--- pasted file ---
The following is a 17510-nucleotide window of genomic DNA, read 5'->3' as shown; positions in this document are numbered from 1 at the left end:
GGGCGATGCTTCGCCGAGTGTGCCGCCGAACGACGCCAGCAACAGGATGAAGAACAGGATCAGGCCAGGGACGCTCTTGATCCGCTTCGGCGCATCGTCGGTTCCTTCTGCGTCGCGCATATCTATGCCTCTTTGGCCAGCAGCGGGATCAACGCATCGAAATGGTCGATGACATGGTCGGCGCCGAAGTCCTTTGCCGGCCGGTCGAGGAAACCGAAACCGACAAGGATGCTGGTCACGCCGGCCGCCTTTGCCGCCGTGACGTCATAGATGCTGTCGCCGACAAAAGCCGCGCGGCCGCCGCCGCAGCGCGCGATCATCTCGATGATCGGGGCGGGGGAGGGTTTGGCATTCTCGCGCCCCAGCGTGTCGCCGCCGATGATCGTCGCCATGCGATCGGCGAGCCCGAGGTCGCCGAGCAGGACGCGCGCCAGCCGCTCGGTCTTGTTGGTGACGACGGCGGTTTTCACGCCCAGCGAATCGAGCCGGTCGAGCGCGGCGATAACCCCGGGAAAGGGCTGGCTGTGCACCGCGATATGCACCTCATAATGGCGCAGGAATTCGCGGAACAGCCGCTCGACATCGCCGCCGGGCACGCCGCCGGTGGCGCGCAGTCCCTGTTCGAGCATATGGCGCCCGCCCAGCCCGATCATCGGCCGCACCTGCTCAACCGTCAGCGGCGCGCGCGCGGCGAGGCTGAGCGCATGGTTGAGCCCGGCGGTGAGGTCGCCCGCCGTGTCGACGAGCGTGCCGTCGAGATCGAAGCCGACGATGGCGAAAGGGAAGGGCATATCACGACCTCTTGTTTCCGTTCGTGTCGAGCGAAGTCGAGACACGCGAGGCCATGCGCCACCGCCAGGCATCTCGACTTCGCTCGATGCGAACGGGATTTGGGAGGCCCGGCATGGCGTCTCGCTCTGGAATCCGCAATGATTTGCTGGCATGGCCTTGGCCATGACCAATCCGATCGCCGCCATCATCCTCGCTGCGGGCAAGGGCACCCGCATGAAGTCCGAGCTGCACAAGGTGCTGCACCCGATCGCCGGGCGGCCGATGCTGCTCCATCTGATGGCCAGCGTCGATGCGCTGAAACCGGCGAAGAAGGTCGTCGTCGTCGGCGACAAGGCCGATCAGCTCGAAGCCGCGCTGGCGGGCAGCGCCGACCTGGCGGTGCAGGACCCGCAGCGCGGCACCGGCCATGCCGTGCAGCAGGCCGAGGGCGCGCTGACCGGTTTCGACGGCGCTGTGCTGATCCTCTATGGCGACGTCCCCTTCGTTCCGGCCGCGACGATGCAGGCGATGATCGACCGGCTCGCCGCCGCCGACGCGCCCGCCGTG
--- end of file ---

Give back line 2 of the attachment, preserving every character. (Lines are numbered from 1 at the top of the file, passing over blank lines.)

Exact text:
GGGCGATGCTTCGCCGAGTGTGCCGCCGAACGACGCCAGCAACAGGATGAAGAACAGGATCAGGCCAGGGACGCTCTTGATCCGCTTCGGCGCATCGTCGGTTCCTTCTGCGTCGCGCATATCTATGCCTCTTTGGCCAGCAGCGGGATCAACGCATCGAAATGGTCGATGACATGGTCGGCGCCGAAGTCCTTTGCCGGCCGGTCGAGGAAACCGAAACCGACAAGGATGCTGGTCACGCCGGCCGCCTTTGCCGCCGTGACGTCATAGATGCTGTCGCCGACAAAAGCCGCGCGGCCGCCGCCGCAGCGCGCGATCATCTCGATGATCGGGGCGGGGGAGGGTTTGGCATTCTCGCGCCCCAGCGTGTCGCCGCCGATGATCGTCGCCATGCGATCGGCGAGCCCGAGGTCGCCGAGCAGGACGCGCGCCAGCCGCTCGGTCTTGTTGGTGACGACGGCGGTTTTCACGCCCAGCGAATCGAGCCGGTCGAGCGCGGCGATAACCCCGGGAAAGGGCTGGCTGTGCACCGCGATATGCACCTCATAATGGCGCAGGAATTCGCGGAACAGCCGCTCGACATCGCCGCCGGGCACGCCGCCGGTGGCGCGCAGTCCCTGTTCGAGCATATGGCGCCCGCCCAGCCCGATCATCGGCCGCACCTGCTCAACCGTCAGCGGCGCGCGCGCGGCGAGGCTGAGCGCATGGTTGAGCCCGGCGGTGAGGTCGCCCGCCGTGTCGACGAGCGTGCCGTCGAGATCGAAGCCGACGATGGCGAAAGGGAAGGGCATATCACGACCTCTTGTTTCCGTTCGTGTCGAGCGAAGTCGAGACACGCGAGGCCATGCGCCACCGCCAGGCATCTCGACTTCGCTCGATGCGAACGGGATTTGGGAGGCCCGGCATGGCGTCTCGCTCTGGAATCCGCAATGATTTGCTGGCATGGCCTTGGCCATGACCAATCCGATCGCCGCCATCATCCTCGCTGCGGGCAAGGGCACCCGCATGAAGTCCGAGCTGCACAAGGTGCTGCACCCGATCGCCGGGCGGCCGATGCTGCTCCATCTGATGGCCAGCGTCGATGCGCTGAAACCGGCGAAGAAGGTCGTCGTCGTCGGCGACAAGGCCGATCAGCTCGAAGCCGCGCTGGCGGGCAGCGCCGACCTGGCGGTGCAGGACCCGCAGCGCGGCACCGGCCATGCCGTGCAGCAGGCCGAGGGCGCGCTGACCGGTTTCGACGGCGCTGTGCTGATCCTCTATGGCGACGTCCCCTTCGTTCCGGCCGCGACGATGCAGGCGATGATCGACCGGCTCGCCGCCGCCGACGCGCCCGCCGTG